If you are a pastor or lead people in any way, criticism is a fact of life. We can learn from our critics or we can turn criticism into carnage.
Here are five ways to do that.
Cut yourself off from everybody who criticizes you. Stay far, far away from them. They are idiots so avoid them at all costs
Believe every criticism. It’s all true, every juicy morsel of it. Believe every word of it. Make it personal. Think about it all the time.
If you follow my blog, you know I love to read. As a life-long learner I learn from others’ writings and I believe integrous writers should always give generous attribution to authors whose ideas they embrace or write about. That’s why I often reference my ideas. Recently I read Do More Great Work by Michael Stanier. It’s a short but good read.
Stanier takes the reader through simple exercises that helps him clarify when he is at his best. In my case, I read the book with an eye to discover when I lead at my best. This is especially important in my life now as I transition from a senior pastor role into a coach/consultant role for pastors and churches.
In one exercise I spent a few minutes choosing words that best describe me when I am at my best. For example, some of those words included poised, reflective, and focused. The next step, however, make this exercise stick. After I picked about 20 words and narrowed them to a dozen or so I then wrote opposite each word another contrasting word that would describe me when I’m not quite myself. I didn’t necessarily choose words opposite in meaning but ones more anemic in contrast to the others. Oppose to the three words above I chose diplomatic, distant, and intense.
When I chose the contrasting words it helped clarify my leadership vibe, that state of leadership toward which I should aim.
Here’s the list that contrasts when I’m at my best (on the left) and when I’m just ok (to the right).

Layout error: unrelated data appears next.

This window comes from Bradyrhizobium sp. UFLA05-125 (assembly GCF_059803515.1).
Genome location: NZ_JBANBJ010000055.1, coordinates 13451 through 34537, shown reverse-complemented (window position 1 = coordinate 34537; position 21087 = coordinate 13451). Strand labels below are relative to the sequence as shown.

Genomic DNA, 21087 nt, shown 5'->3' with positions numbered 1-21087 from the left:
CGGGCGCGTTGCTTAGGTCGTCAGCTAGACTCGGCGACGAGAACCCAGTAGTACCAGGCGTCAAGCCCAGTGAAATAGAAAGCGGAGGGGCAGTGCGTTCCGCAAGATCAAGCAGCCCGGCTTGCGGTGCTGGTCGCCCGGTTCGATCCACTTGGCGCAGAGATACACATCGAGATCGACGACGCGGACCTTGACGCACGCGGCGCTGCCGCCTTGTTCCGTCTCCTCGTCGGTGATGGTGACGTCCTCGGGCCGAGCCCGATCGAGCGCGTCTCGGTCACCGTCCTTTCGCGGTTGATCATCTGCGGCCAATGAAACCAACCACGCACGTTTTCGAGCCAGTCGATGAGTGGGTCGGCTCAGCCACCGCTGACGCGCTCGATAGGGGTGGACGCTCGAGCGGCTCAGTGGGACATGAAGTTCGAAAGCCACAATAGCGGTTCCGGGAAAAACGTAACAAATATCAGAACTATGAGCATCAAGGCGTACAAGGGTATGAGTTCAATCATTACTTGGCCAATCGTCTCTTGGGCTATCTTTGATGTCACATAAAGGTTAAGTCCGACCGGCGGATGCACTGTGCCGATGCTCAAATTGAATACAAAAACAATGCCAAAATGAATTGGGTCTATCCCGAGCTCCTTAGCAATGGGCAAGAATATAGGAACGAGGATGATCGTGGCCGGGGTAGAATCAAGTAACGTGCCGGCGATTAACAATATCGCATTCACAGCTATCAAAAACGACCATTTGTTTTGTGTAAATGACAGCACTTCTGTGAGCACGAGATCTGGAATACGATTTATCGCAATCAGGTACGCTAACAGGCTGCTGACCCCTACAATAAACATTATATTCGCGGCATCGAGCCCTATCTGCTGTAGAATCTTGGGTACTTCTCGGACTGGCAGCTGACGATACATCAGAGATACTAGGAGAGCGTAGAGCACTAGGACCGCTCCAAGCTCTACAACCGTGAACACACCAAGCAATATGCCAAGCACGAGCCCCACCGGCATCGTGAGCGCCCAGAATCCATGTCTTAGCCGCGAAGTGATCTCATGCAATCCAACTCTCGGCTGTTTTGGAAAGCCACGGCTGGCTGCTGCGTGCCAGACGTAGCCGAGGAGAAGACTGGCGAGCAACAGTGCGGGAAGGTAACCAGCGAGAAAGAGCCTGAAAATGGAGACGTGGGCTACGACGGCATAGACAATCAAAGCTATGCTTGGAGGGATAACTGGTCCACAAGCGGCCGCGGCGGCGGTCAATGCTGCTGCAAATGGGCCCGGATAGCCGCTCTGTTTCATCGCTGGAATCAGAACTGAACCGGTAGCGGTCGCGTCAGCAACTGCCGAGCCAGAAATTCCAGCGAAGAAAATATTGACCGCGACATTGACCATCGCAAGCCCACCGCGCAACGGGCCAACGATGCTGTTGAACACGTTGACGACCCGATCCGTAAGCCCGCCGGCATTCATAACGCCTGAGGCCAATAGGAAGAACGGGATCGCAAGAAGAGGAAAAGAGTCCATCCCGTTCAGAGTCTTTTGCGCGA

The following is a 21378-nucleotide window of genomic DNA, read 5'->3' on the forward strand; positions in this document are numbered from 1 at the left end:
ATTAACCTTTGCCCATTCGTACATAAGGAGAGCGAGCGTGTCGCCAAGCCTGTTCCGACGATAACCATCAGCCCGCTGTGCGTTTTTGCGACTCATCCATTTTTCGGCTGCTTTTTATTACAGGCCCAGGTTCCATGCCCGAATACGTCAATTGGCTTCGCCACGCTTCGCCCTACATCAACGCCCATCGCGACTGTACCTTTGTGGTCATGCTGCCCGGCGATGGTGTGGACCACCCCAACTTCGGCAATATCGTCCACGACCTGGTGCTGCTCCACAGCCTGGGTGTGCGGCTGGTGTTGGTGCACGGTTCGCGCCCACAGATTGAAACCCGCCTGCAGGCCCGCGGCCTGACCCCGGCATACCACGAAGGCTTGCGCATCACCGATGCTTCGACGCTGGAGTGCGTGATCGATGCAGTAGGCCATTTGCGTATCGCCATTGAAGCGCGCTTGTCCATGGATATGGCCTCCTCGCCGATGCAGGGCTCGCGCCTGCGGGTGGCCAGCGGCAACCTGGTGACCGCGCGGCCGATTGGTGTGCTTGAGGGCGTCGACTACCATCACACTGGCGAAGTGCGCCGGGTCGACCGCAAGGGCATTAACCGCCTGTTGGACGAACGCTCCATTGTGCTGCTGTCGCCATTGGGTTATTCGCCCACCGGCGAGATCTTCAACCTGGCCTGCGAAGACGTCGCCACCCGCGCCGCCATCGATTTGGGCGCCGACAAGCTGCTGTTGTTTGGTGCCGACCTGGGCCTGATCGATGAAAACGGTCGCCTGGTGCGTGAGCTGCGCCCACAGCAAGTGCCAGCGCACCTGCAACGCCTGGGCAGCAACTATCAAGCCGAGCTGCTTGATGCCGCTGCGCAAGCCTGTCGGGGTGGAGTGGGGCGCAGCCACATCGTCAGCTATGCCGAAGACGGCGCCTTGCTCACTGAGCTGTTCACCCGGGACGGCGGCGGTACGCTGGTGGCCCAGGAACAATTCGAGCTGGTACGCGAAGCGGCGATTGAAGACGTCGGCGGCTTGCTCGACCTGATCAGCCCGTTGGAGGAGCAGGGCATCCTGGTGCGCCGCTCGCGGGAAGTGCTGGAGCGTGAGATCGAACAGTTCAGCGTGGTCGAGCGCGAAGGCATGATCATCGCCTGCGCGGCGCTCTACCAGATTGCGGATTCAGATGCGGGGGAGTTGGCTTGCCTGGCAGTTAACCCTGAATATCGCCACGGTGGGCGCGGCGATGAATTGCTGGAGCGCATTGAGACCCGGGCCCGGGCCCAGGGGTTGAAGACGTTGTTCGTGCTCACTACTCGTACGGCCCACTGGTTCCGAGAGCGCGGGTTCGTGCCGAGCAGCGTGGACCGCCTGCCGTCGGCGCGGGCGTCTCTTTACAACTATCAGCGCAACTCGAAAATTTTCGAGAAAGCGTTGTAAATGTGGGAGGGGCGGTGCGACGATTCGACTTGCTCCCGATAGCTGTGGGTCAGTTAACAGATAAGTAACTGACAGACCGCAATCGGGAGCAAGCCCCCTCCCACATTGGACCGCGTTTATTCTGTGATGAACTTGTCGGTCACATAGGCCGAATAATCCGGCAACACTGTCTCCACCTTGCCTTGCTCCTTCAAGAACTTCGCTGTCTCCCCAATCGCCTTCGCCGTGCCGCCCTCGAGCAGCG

I sat next to a brilliant PhD at a recent men’s breakfast and he made an insightful statement that struck a chord with me.
We chatted about the master’s degree I’m pursuing in neuroleadership and about his shift from chemistry to software development. During that conversation I felt prompted to ask him if he was an introvert. He responded with a quick, “Definitely.” After I suggested he read the book Quiet, the Power of Introverts
he responded with, “Oh yea. I’ve heard about that on NPR. I’ll have to get it.”
As we finished our bacon and pancakes we talking about what it was like being an introvert (we both qualify). Then he made this striking statement.
I think extroverts think introverts should be like them.
I paused a moment and then exclaimed, “Yea, you’re right. They do.” Something inside my subconscious immediately resonated with his statement. We didn’t have long to unpack his thought, but the more I mulled over it the more it made sense.
The idea probably lacks scientific basis and is anecdotal at best, but it seems to ring true. As an introverted pastor, yet with good people skills, occasionally I’ve felt subtle pressure from extroverted leaders to become more extroverted.
But the dynamic goes both ways as well. I admit that I’ve also wished I were more extroverted at times. So, could this corollary be true?